Bull Market: Amid all the political noise in Washington, a milestone was passed Wednesday, one you may not have noticed. The bull market for stocks has now become the longest since World War II. Can it continue? That depends on federal policies.
We’re grateful to CNBC for actually counting the days: 3,453, starting on March 9, 2009. That’s a long time — 9.46 years to be exact.
Yes, it’s been a bull for the record books. Even so, we would note that the bull hasn’t been without tests to its longevity. And some might even deny it’s been a bull market all this time.
One common definition of a bear market is a decline of a major stock index by 20% or more from its previous all-time high, or 52-week high. Well, way back in 2011, the market was actually off more than 20% from its previous high, but on an intraday basis. So, technically, some think the bull ended. But it snapped back by the end of the day’s trading, so others say no.
But however you look at it, the fact is that the market has been on a long-term tear. The bull run began on March 9, 2009, roughly three months before the economy officially emerged from its deep recession in June 2009.
Why haven’t we had a bear market since then? For one, stocks were so beaten down during the financial crisis that they had a lot of ground to make up as corporate earnings revived. And that stock market stumble in 2011 was no accident: That was the year after President Obama signed growth-killing ObamaCare and Dodd-Frank legislation into law, almost taking the economy down again.
Here at IBD, we are students of market history. We can tell you this: Bull markets don’t die of exhaustion or old age. There are no term limits on bulls, no algorithms that tell you when they’ll end. The bull runs until the growth ends, that is, when a recession begins. When that happens, corporate earnings suffer and, as a result, share prices tumble.
In recent years, we’ve heard market mavens, pundits and economists say things like, “This market is looking long in the tooth,” and, “If something can’t continue, it won’t. Stocks are too high.” Yet the market continued to climb.
The politically inclined have often made bold, but spectacularly wrong, predictions about the economy and the stock market. That’s especially true of the time surrounding Donald Trump’s upset victory over Hillary Clinton on Nov. 8, 2016.
A sampling of the prognostication errors made by people who we’re often told are much, much smarter than the rest of us contain some real doozies. They should serve as a warning to us all:
“It really does now look like President Donald J. Trump, and markets are plunging. When might we expect them to recover? A first-pass answer is never. … So we are very probably looking at a global recession, with no end in sight,” New York Times columnist and Nobel laureate Paul Krugman said, a mere day after Trump was elected.
“Under Trump, I would expect a protracted recession to begin within 18 months. The damage would be felt far beyond the United States,” according to former Clinton and Obama chief economist Larry Summers, speaking in June 2016.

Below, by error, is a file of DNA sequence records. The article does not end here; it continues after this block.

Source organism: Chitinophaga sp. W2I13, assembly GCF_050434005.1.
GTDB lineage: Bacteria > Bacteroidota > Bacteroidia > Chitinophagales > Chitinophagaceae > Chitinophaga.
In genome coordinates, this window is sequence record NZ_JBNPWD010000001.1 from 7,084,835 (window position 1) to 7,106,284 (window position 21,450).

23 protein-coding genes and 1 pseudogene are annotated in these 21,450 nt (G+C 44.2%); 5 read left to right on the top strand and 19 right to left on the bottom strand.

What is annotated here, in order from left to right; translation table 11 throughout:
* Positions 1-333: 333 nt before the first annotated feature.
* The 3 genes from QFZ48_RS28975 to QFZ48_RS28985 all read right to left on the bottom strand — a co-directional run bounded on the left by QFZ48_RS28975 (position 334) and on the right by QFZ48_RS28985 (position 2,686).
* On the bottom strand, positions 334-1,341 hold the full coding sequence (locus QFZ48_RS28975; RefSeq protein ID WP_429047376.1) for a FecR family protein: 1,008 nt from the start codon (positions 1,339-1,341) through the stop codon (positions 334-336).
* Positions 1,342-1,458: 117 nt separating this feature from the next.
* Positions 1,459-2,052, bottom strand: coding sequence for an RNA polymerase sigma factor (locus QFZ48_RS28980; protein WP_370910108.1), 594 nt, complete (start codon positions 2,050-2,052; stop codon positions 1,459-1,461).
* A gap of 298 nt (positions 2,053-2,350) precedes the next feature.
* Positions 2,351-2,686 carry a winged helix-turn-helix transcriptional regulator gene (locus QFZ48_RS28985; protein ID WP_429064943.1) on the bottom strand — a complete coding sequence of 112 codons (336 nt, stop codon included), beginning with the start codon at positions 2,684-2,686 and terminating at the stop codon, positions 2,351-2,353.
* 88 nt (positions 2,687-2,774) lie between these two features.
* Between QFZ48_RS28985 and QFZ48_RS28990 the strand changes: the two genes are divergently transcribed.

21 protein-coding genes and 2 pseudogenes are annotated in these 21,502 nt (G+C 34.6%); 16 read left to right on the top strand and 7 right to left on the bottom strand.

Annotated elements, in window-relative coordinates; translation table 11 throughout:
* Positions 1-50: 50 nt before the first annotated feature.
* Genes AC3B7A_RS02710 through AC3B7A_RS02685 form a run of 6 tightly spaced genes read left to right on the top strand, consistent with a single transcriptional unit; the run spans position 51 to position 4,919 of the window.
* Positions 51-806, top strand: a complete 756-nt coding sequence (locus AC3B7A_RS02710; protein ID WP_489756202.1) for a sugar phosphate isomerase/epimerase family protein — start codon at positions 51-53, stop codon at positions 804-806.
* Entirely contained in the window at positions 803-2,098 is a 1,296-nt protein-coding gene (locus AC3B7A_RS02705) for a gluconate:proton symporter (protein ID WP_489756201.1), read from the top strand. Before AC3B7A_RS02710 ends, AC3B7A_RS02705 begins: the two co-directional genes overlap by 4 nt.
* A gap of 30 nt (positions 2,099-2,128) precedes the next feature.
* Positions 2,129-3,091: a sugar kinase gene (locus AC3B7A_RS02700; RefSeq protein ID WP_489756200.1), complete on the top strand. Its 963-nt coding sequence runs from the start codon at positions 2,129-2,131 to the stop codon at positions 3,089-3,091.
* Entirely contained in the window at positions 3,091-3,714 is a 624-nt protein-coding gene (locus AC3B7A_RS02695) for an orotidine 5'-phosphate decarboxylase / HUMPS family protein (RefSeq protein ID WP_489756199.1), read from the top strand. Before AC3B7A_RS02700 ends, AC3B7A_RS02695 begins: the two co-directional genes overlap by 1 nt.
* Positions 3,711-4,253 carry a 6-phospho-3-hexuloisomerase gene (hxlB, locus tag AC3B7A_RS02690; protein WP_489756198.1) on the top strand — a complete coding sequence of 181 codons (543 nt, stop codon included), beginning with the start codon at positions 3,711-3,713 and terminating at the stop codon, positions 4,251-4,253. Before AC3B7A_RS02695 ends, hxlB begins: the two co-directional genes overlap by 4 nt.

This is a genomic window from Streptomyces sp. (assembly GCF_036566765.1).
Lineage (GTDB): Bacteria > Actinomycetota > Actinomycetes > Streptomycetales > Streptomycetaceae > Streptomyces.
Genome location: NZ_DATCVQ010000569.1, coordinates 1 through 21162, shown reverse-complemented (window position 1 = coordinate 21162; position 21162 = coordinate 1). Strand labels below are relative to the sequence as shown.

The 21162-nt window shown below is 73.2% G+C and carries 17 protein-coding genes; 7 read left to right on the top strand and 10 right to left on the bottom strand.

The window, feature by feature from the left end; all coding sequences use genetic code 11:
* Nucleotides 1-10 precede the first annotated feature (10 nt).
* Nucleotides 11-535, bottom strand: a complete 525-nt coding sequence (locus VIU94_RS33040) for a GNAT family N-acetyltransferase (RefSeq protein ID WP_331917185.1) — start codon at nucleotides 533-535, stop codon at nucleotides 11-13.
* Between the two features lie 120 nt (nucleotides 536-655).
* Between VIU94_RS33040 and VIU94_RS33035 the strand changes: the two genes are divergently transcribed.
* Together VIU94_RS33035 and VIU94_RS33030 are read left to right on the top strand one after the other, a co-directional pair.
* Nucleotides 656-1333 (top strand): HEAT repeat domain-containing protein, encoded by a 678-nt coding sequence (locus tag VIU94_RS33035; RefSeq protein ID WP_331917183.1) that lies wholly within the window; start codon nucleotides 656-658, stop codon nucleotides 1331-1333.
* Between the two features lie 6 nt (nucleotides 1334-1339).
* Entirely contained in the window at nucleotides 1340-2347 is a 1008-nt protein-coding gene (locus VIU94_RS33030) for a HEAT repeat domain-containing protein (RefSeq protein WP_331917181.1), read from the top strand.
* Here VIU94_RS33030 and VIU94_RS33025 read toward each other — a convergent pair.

“If Trump wins we should expect a big markdown in expected future earnings for a wide range of stocks — and a likely crash in the broader market (if Trump becomes president),” said Eric Zitzewitz, former IMF chief economist, just before the election.
Since Trump’s election, however, the S&P 500 Index has risen 33.8%, while real gross domestic product has jumped 4.1%, or about $723 billion. Median household income is at an all-time high, as overall unemployment remains below 4%, and unemployment for blacks and Hispanics is at or near record lows.
The middle class has also done well. Home prices are way up. And, as we noted last week, Fidelity reported that the number of their 401(k) holders with at least a million dollars in their account surged from 138,000 in the second quarter of 2017 to 168,000 in the second quarter of 2018, a 42% gain.
So, yes, policies matter.
And all the wise guys were wrong, not because they are evil or stupid, but because they let partisan politics color their views of the world.
That’s a big mistake when it comes to the stock market, which doesn’t care what your opinion is.
Investors, it turns out, also didn’t care what Washington thought about Trump. They cared about his policies. Angry pundits’ musings, however convincing, do not control the economy. Ultimately, actual policies are what help determine whether the economy grows or stumbles.
That’s why the bull market has continued under Trump, surprising many. Tax cuts, deregulation and “Make America Great Again” have all been good for growth. Pulling out of the damaging Paris Climate Deal also has helped. So have low interest rates by the Fed.
Bull Run, Or Bull Done?
But that doesn’t mean the bull market will last forever. Policy mistakes could drag the economy down, and take stocks with it.
A long-running, vicious trade war, for instance, could cut into growth. A Democratic takeover of Congress — which could stymie other Trump growth initiatives amid the pursuit of anti-growth, Keynesian “stimulus” — might also hurt future economic growth, corporate earnings and stock market performance.
And then there’s the policy elephant in the room: the Fed. It has now raised interest rates from basically zero to 1.75%-2% under Trump. It seems dead set on raising them at least another three quarters of a point to a presumed “neutral rate” of 2.50%-2.75% for fed funds, based on recent Fed policymaker comments. A quarter-point hike is, as they say, baked in the cake for September.
We don’t know if the bull market will continue. No one does. And we’ll let the market’s action tell us when it’s had enough. In the meantime, as long as pro-growth policies are in place, and foolish anti-growth policies are avoided, the economy should continue to grow. Americans should know that their political choices matter.